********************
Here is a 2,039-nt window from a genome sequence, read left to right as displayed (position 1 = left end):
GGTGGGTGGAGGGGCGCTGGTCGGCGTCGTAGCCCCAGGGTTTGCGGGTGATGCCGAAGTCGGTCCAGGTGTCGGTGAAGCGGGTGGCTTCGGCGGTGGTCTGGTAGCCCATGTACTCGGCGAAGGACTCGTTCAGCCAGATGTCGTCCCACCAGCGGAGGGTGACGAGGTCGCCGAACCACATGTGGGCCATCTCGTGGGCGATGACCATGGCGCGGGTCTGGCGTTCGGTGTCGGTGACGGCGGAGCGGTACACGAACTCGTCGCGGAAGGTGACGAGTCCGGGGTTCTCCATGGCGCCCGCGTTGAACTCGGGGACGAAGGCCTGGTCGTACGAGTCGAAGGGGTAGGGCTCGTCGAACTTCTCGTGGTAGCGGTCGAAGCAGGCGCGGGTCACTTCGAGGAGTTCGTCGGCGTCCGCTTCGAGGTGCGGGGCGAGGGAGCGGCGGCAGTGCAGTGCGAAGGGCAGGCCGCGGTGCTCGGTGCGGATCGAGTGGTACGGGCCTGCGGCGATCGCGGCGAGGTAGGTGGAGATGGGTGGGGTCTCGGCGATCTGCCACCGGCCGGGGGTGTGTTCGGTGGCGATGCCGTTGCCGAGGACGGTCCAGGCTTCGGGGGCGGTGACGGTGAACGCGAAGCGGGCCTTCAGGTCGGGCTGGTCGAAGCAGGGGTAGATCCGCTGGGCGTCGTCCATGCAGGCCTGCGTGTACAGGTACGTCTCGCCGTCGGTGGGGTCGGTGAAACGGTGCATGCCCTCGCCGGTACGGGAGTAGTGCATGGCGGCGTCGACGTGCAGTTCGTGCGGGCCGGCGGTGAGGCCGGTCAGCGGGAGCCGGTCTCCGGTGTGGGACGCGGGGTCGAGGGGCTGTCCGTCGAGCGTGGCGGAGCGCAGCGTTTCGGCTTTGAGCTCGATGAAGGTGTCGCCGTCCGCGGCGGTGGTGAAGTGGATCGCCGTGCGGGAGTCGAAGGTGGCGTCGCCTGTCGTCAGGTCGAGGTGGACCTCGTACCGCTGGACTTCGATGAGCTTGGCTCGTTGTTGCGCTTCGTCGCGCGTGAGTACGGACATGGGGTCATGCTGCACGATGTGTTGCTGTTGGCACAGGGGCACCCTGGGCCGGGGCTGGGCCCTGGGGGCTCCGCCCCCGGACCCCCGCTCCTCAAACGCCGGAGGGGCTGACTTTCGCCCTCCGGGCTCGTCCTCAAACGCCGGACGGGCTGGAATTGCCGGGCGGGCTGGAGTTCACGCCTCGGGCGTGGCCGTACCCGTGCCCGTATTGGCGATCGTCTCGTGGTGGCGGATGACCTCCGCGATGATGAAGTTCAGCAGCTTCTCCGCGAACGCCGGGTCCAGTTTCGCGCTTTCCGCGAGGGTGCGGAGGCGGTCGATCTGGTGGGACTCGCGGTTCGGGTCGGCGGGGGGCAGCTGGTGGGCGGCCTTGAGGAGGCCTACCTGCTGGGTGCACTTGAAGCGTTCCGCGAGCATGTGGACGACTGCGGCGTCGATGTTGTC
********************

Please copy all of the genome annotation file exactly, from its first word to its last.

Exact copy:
Here is a 2,039-nt window from a genome sequence, read left to right as displayed (position 1 = left end):
GGTGGGTGGAGGGGCGCTGGTCGGCGTCGTAGCCCCAGGGTTTGCGGGTGATGCCGAAGTCGGTCCAGGTGTCGGTGAAGCGGGTGGCTTCGGCGGTGGTCTGGTAGCCCATGTACTCGGCGAAGGACTCGTTCAGCCAGATGTCGTCCCACCAGCGGAGGGTGACGAGGTCGCCGAACCACATGTGGGCCATCTCGTGGGCGATGACCATGGCGCGGGTCTGGCGTTCGGTGTCGGTGACGGCGGAGCGGTACACGAACTCGTCGCGGAAGGTGACGAGTCCGGGGTTCTCCATGGCGCCCGCGTTGAACTCGGGGACGAAGGCCTGGTCGTACGAGTCGAAGGGGTAGGGCTCGTCGAACTTCTCGTGGTAGCGGTCGAAGCAGGCGCGGGTCACTTCGAGGAGTTCGTCGGCGTCCGCTTCGAGGTGCGGGGCGAGGGAGCGGCGGCAGTGCAGTGCGAAGGGCAGGCCGCGGTGCTCGGTGCGGATCGAGTGGTACGGGCCTGCGGCGATCGCGGCGAGGTAGGTGGAGATGGGTGGGGTCTCGGCGATCTGCCACCGGCCGGGGGTGTGTTCGGTGGCGATGCCGTTGCCGAGGACGGTCCAGGCTTCGGGGGCGGTGACGGTGAACGCGAAGCGGGCCTTCAGGTCGGGCTGGTCGAAGCAGGGGTAGATCCGCTGGGCGTCGTCCATGCAGGCCTGCGTGTACAGGTACGTCTCGCCGTCGGTGGGGTCGGTGAAACGGTGCATGCCCTCGCCGGTACGGGAGTAGTGCATGGCGGCGTCGACGTGCAGTTCGTGCGGGCCGGCGGTGAGGCCGGTCAGCGGGAGCCGGTCTCCGGTGTGGGACGCGGGGTCGAGGGGCTGTCCGTCGAGCGTGGCGGAGCGCAGCGTTTCGGCTTTGAGCTCGATGAAGGTGTCGCCGTCCGCGGCGGTGGTGAAGTGGATCGCCGTGCGGGAGTCGAAGGTGGCGTCGCCTGTCGTCAGGTCGAGGTGGACCTCGTACCGCTGGACTTCGATGAGCTTGGCTCGTTGTTGCGCTTCGTCGCGCGTGAGTACGGACATGGGGTCATGCTGCACGATGTGTTGCTGTTGGCACAGGGGCACCCTGGGCCGGGGCTGGGCCCTGGGGGCTCCGCCCCCGGACCCCCGCTCCTCAAACGCCGGAGGGGCTGACTTTCGCCCTCCGGGCTCGTCCTCAAACGCCGGACGGGCTGGAATTGCCGGGCGGGCTGGAGTTCACGCCTCGGGCGTGGCCGTACCCGTGCCCGTATTGGCGATCGTCTCGTGGTGGCGGATGACCTCCGCGATGATGAAGTTCAGCAGCTTCTCCGCGAACGCCGGGTCCAGTTTCGCGCTTTCCGCGAGGGTGCGGAGGCGGTCGATCTGGTGGGACTCGCGGTTCGGGTCGGCGGGGGGCAGCTGGTGGGCGGCCTTGAGGAGGCCTACCTGCTGGGTGCACTTGAAGCGTTCCGCGAGCATGTGGACGACTGCGGCGTCGATGTTGTC